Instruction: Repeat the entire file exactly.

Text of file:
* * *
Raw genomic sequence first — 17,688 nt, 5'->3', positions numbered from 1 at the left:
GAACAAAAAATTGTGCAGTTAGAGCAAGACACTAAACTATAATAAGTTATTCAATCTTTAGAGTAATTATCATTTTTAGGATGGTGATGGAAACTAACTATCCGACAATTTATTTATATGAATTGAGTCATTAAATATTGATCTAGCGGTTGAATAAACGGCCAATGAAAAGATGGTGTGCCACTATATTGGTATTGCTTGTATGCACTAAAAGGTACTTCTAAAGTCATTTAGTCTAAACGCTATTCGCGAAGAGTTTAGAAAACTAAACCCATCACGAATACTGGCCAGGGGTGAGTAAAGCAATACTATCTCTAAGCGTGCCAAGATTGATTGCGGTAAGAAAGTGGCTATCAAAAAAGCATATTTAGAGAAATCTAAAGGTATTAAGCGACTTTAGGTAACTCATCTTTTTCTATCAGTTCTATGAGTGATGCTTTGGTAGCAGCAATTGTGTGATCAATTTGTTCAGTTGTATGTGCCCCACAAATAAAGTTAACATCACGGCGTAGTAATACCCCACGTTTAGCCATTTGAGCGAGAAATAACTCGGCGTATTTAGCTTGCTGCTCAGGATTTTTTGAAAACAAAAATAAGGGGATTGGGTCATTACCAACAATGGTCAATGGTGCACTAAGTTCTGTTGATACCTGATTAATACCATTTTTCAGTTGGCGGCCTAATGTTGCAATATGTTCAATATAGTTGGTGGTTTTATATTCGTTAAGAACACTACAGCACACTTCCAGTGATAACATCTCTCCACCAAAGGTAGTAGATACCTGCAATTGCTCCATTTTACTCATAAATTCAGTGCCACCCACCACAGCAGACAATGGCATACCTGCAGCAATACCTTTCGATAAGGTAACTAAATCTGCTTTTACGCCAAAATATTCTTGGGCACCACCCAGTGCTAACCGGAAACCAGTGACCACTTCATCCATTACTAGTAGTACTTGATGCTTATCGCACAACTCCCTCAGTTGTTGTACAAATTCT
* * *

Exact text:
Raw genomic sequence first — 17,688 nt, 5'->3', positions numbered from 1 at the left:
GAACAAAAAATTGTGCAGTTAGAGCAAGACACTAAACTATAATAAGTTATTCAATCTTTAGAGTAATTATCATTTTTAGGATGGTGATGGAAACTAACTATCCGACAATTTATTTATATGAATTGAGTCATTAAATATTGATCTAGCGGTTGAATAAACGGCCAATGAAAAGATGGTGTGCCACTATATTGGTATTGCTTGTATGCACTAAAAGGTACTTCTAAAGTCATTTAGTCTAAACGCTATTCGCGAAGAGTTTAGAAAACTAAACCCATCACGAATACTGGCCAGGGGTGAGTAAAGCAATACTATCTCTAAGCGTGCCAAGATTGATTGCGGTAAGAAAGTGGCTATCAAAAAAGCATATTTAGAGAAATCTAAAGGTATTAAGCGACTTTAGGTAACTCATCTTTTTCTATCAGTTCTATGAGTGATGCTTTGGTAGCAGCAATTGTGTGATCAATTTGTTCAGTTGTATGTGCCCCACAAATAAAGTTAACATCACGGCGTAGTAATACCCCACGTTTAGCCATTTGAGCGAGAAATAACTCGGCGTATTTAGCTTGCTGCTCAGGATTTTTTGAAAACAAAAATAAGGGGATTGGGTCATTACCAACAATGGTCAATGGTGCACTAAGTTCTGTTGATACCTGATTAATACCATTTTTCAGTTGGCGGCCTAATGTTGCAATATGTTCAATATAGTTGGTGGTTTTATATTCGTTAAGAACACTACAGCACACTTCCAGTGATAACATCTCTCCACCAAAGGTAGTAGATACCTGCAATTGCTCCATTTTACTCATAAATTCAGTGCCACCCACCACAGCAGACAATGGCATACCTGCAGCAATACCTTTCGATAAGGTAACTAAATCTGCTTTTACGCCAAAATATTCTTGGGCACCACCCAGTGCTAACCGGAAACCAGTGACCACTTCATCCATTACTAGTAGTACTTGATGCTTATCGCACAACTCCCTCAGTTGTTGTACAAATTCT